B and M came over this evening to partake in a practice run for a pumpkin carving competition that is happening at the Big House this Saturday. Text messages indicated that treats were going to be involved, which is how the pumpkin beer came in. This beer is pretty delicious, as I'm sure you were wondering. It's got a rich flavour to it, a bit sweet but still a beer, not cider-like, and it's nice and light. You can definitely have a few, it's not one of these "nice to have a glass of" brews. It's by Great Lakes Brewery and only available at this time of year.
Ok, enough about the beer, let's get back to the pumpkin. I picked up a "pie" pumpkin quickly somewhere between work, walking Oslo and spinning. B and M showed up with proper carving pumpkins. With pumpkin carving tools and patterns present at the table, and away we went. First gutting the pumpkins, then carving, for those of you who have never done this before.
Three pumpkins = a lot of pumpkin seeds. M is a serious team player and quickly finished her carving to start separating the seeds for roasting, she's amazing! Suddenly we had a colander full of seeds.
The only time I've roasted pumpkin seeds it's been straight up salt on a pan in the oven. This time, I decided to make them savoury instead of just salty. The colander of pumpkin seeds went into the pan with a couple of cloves of crushed garlic, rosemary, salt and olive oil. 30 minutes later, flipping every ten minutes, my apartment smelled amazing, and we had a giant batch of savoury snacks to compliment the seasonal decor:
This is about half the batch, the other half was eaten/sent home with M and B.
A close up of the schnacks:
Friday, October 15, 2010
Pumpkin scones! A couple of weeks ago B called me into the catering kitchen at the office. She introduced me to a tray of delicious Starbucks treats, before she could finish her sentence, my paws were all over the half a pumpkin scone like it was going to run away. That's how I feel about pumpkin scones. Unfortunately the calorie count is equivalent to a Big Mac. Fortunately, someone before me knew this and took just half of the pumpkin scone available.
So I made 6 pumpkin scones. My friend M came over and we shared one, she loved it. It was absolutely the perfect way to spend a chilly Friday night. Thanks for the visit M, and thanks for the easy peasy recipe S!
The mung beans went into a pot of water and salt to boil until soft, but not too soft as I decided to leave them whole in the apartment pie.
While the beans were cooking, potatoes were peeled and also boiled. For flavour, I finely chopped an onion and some garlic and browned them in a pan with olive oil, then added the beans once they were quite soft, and some oregano, salt and pepper.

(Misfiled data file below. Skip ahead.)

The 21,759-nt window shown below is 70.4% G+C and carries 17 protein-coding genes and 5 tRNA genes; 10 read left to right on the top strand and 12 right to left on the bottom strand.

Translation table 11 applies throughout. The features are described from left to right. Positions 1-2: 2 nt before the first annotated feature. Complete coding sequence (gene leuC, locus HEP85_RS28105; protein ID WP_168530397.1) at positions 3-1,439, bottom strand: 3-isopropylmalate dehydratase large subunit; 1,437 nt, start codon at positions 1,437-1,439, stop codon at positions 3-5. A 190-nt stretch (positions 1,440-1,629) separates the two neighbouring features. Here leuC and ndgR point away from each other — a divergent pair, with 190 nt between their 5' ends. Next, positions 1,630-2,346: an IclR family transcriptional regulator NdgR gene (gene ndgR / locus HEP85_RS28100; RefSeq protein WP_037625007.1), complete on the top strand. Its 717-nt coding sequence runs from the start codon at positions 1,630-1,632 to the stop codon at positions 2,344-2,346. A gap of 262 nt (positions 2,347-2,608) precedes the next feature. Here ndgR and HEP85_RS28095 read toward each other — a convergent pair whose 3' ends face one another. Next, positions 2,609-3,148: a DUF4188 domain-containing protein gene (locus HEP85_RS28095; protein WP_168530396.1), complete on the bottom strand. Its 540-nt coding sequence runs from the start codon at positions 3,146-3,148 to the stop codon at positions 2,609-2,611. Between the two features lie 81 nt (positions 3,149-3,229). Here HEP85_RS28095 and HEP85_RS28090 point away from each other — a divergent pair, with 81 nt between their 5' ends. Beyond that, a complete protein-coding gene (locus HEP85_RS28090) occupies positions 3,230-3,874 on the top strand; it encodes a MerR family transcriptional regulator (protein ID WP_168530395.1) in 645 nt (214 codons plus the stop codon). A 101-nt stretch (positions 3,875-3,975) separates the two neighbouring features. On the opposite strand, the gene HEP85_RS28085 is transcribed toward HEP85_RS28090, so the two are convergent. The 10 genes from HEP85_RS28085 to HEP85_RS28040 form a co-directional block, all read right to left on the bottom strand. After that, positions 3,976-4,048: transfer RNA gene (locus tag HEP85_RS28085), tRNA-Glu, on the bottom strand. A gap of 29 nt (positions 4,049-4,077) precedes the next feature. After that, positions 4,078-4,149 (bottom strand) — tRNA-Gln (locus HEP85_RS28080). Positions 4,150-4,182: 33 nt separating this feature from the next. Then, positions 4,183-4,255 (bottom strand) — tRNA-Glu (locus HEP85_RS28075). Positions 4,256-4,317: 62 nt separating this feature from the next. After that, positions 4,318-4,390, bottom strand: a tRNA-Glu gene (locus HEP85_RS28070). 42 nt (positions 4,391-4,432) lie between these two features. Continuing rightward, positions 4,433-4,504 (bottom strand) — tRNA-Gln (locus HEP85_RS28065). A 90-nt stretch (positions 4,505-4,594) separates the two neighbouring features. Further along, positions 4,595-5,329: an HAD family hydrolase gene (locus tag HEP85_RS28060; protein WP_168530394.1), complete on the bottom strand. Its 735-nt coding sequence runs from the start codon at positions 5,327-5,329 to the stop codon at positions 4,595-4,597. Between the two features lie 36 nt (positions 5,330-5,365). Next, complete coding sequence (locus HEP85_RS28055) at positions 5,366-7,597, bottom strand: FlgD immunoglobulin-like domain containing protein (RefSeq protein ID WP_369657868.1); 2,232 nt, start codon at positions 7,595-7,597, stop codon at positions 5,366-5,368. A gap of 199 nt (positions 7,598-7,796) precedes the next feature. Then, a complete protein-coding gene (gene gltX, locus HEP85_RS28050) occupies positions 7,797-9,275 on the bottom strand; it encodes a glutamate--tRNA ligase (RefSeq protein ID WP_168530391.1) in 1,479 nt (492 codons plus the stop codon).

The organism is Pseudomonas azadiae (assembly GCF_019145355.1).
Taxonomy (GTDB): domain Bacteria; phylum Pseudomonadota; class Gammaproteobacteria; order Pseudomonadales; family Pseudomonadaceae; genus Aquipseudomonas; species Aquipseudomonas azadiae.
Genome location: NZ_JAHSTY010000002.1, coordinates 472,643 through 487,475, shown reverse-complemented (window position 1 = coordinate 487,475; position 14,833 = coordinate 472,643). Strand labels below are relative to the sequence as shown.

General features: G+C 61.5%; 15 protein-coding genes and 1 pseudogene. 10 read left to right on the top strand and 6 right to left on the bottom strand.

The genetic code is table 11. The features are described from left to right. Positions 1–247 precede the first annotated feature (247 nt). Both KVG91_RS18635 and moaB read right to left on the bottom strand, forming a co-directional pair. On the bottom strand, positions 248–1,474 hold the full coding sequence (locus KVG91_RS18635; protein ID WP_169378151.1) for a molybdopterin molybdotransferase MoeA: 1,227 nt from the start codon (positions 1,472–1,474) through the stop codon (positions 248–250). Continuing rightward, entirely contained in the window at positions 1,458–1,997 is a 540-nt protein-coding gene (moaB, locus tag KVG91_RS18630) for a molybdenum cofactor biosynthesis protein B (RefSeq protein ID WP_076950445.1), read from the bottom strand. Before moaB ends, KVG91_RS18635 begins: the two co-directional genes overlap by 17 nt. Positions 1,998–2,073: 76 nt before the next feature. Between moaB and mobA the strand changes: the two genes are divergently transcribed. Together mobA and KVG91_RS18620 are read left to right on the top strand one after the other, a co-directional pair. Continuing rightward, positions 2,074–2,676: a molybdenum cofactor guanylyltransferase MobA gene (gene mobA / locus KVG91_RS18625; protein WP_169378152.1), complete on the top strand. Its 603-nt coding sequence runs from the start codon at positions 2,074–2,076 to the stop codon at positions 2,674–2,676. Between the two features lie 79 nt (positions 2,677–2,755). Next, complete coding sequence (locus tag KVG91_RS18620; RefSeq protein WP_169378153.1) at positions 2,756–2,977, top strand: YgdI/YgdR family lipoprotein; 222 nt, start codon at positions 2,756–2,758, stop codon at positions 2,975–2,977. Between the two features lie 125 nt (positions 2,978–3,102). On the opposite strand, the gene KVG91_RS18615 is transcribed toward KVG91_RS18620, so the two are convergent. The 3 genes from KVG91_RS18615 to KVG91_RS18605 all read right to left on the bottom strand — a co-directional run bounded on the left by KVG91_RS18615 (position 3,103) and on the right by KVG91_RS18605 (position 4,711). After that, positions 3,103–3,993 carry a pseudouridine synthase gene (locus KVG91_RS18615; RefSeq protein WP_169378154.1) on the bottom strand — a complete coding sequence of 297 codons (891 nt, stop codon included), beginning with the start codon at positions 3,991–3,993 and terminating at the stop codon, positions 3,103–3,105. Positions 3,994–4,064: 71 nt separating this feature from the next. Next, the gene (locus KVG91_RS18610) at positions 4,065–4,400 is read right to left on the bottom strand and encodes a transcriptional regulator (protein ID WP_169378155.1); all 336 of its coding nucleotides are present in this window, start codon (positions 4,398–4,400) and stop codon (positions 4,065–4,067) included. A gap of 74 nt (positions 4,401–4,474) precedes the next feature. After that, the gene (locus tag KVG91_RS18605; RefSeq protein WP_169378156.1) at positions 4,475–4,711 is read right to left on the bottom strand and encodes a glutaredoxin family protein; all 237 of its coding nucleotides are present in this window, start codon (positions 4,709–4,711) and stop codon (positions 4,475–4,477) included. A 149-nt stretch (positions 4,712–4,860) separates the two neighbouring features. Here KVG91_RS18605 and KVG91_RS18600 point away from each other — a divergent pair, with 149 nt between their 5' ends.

Then, like a shepherd's or cottage pie, the three layers went into a dish, mung beans, corn, and mashed potatoes (mashed with almond milk and butter).
After 25 minutes in the oven at 400 degrees, this was the result:
1 generous spoonful of peanut butter
a handful of frozen strawberries
approx. 1 cup almond milk
Amazing. Rarely will I make the same smoothie more than a couple of days in a row. This was repeated 5 times. I'd like to thank the bag of 5 avocadoes that ripened slowly and perfectly, stretching over 5 days of delicious breakfasts!
Monday, October 4, 2010
Thursday, September 30, 2010
Last night, as I'm reading the edible perspective, I learn that I'm not the only one. Pumpkin smoothies! What a great idea! I fell asleep with thoughts of orange gooey goodness.
What went in the blender this morning:
1 frozen banana
1 cup pure pumpkin (canned, I wasn't excited enough to stay up and cook a pumpkin last night)
3/4 cup almond milk
spices: cinnamon, nutmeg, ginger
a spoonful of sucanat
Thick! Spicy! Perfect for fall! Yum! Pumpkin smoothies are definitely going to be a part of my daily routine this season!
Tuesday, September 28, 2010
El objetivo de las siguientes semanas: perder el michelin! El problema es que las temperaturas estan bajando, y la reaccion natural para el cuerpo es tener ganas de comida calentita, mas pesada. Que puede hacer una niña?!
He ido al super, evitando las galletas, la comida preparada, el pan buenissimo. He comprado fruta de la temporada como manzanas y peras, y verduras. Tambien tortillas, un tipo de pan fino, que se usa para los wraps, y un poco de queso parmesano.
Inspirado por, si lo puedes creer, un bocadillo caliente que he tomado en el avion, he creado un relleno para las tortillas, que es la siguiente:
2 batatas pequeñas
1 pimiento rojo
3 tomates pelados
1 cebolla pequeña
2 dientes de ajo
Cortar todo en cuadraditos, y cocinar en un sarten con aceite de oliva, albahaca (he usado seca), y pimienta, hasta que las verduras estan blanditas. Baja la temperatura, y añadir queso parmesano a tu gusto. Servir en una tortilla:
Tuesday, August 31, 2010
Normalmente echo aguacate a gazpacho, añade una buena textura. Aqui puedes ver todos los ingredientes que he usado esta vez:
Salio muy rico, pero soy muy fan de pimiento rojo en el gazpacho tambien. La proxima vez, pimiento rojo! Me encantan las posibilidades de gazpacho. Producto final:
Sunday, March 28, 2010
We're on week 4 of no processed sugar. I admit to falling off the wagon each and every weekend, but I'm ok with that, because it's been a pretty big change over all, and I feel like it's sustainable, but more about that later.
I'm a breakfast lover. So is J, I'm pretty sure it's one of the things that keep us together. Whenever we prepare for a trip, we think about the breakfast that we're going to eat. If we're staying in a hotel, breakfast included is a must have. Hotel Tivoli in Lagos, Portugal is our all time favourite hotel breakfast if you were wondering.
If you've ever read the side of a cereal box, you know that sugar is always an ingredient. That includes Shreddies and Cheerios btw. My breakfast over the last four weeks has been of the pita with peanut butter, banana and honey, or hot cereal variety. What's missing from these delicious things? Crunch.